After spending two weeks on remand in Luzira prison, nine youth charged with participating in unlawful protests were yesterday granted a Shs400,000 cash bail each by City Hall Magistrate’s Court.
Grade One Magistrate Moses Nabende also granted a non-cash bond of Shs3 million for each of their two sureties.
The youth are Mr Ferdinand Luutu, Mr Amos Ojok, Mr Oloya Akena, Mr Ambrose Juma, Ms Nasimbwa Nalongo, Mr Augustine Ojobilo, Mr Joram Mwesigye, Mr Robert Mayanja and Mr Norman Tumuhimbise.
Through their lawyer, Mr Isaac Ssemakadde, the youths pleaded with court to grant them a non-cash bail as they are jobless, but in vain.
“Your worship, two of the suspects, were earlier granted bail on similar charges and terms, but have never broken any condition. There is no sound reason as to why the State prosecutor, Ms Joyce Onyango, should object to the suspects bail,” Mr Ssemakadde said.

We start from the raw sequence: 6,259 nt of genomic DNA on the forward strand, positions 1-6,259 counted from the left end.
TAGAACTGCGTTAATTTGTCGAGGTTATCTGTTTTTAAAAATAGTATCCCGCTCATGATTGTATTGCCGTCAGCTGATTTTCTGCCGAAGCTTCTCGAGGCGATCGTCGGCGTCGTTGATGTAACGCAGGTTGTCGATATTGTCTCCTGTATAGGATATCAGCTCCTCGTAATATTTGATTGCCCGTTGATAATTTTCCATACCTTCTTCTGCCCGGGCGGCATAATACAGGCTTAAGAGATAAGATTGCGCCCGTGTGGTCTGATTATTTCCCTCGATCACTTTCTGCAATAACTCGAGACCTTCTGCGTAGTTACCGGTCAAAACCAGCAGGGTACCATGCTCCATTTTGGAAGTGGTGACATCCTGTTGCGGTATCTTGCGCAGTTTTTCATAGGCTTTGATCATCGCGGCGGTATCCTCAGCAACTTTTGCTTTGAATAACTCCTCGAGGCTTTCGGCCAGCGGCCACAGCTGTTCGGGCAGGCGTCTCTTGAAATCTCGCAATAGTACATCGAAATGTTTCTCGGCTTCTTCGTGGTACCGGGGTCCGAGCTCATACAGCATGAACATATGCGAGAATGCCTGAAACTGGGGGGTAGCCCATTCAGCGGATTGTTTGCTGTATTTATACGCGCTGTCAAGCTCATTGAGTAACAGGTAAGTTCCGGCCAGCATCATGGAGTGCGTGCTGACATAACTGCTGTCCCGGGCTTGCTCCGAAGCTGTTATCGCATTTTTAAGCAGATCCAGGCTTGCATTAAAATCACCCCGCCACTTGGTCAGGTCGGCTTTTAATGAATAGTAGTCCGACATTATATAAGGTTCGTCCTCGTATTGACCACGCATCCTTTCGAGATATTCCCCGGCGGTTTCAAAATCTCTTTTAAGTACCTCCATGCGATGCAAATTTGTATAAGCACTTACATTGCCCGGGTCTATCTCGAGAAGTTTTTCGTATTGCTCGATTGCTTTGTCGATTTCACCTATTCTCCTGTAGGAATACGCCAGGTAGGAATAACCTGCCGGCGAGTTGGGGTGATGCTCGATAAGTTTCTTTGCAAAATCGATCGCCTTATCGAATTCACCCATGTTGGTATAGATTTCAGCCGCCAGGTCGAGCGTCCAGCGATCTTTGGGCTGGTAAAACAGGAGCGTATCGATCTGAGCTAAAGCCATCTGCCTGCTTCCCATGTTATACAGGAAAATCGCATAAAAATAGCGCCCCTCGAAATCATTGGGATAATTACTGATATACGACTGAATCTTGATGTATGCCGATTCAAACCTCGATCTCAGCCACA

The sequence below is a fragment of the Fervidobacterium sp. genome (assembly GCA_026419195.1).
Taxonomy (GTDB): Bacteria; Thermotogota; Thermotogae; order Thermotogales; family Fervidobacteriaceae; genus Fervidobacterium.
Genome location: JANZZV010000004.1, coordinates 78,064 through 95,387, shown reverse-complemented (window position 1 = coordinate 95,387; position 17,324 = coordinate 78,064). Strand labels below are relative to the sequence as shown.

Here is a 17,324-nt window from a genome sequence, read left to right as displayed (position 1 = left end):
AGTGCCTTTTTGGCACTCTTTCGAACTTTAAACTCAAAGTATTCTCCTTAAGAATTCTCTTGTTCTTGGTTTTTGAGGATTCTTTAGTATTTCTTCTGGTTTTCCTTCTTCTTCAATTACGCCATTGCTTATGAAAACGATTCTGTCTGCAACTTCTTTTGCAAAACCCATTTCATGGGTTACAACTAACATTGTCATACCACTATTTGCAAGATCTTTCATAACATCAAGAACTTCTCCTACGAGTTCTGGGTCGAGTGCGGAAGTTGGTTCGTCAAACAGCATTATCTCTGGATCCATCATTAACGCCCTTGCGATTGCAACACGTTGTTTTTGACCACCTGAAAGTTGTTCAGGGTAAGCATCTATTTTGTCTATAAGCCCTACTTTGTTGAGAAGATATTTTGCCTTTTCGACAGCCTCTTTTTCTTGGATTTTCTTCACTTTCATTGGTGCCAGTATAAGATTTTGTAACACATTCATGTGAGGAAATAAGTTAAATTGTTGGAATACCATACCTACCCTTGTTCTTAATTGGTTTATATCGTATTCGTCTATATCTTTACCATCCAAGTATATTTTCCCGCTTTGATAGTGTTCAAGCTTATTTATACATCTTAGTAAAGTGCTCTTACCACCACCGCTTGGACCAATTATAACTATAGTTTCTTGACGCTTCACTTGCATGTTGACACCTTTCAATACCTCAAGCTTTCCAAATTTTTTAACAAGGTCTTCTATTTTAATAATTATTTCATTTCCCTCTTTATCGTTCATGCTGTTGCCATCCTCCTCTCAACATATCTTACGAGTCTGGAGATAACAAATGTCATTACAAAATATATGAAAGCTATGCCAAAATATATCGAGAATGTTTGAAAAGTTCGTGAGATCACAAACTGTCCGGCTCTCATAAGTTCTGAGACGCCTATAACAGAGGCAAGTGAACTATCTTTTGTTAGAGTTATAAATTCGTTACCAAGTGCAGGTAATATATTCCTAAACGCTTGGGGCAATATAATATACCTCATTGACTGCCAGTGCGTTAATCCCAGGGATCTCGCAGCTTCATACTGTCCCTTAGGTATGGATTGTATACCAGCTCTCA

“The allegations that my clients will frustrate the investigations are baseless. My clients have no previous criminal record and bail should not be denied on mere allegations,” he added.
They are facing one count of participating in unlawful assembly on Kampala streets.
Prosecution alleges that on August 4, on Speke Road in Kampala, the suspects with an intention of causing disturbance in Kampala participated in unlawful assembly by moving around with a coffin.
Police records show the suspects were arrested earlier this month after they were found carrying banners with the words, ‘We are mourning for our country over corruption, unemployment, youth desertion. Do not lead us into temptations’.
Rampant youth protests
This is the second time in less than two months that youths are arrested protesting over what they call resentment towards “rampant corruption” exhibited in Parliament and the worrying youth unemployment in the country.
In June, a similar incident happened at Parliament when two youth, Mr Robert Mayanja and Mr Norman Tumuhimbise, sneaked two piglets into Parliament. The duo has since been charged with three counts which included; interrupting Parliament activities, criminal trespass and conspiracy to commit the offences which charges they denied.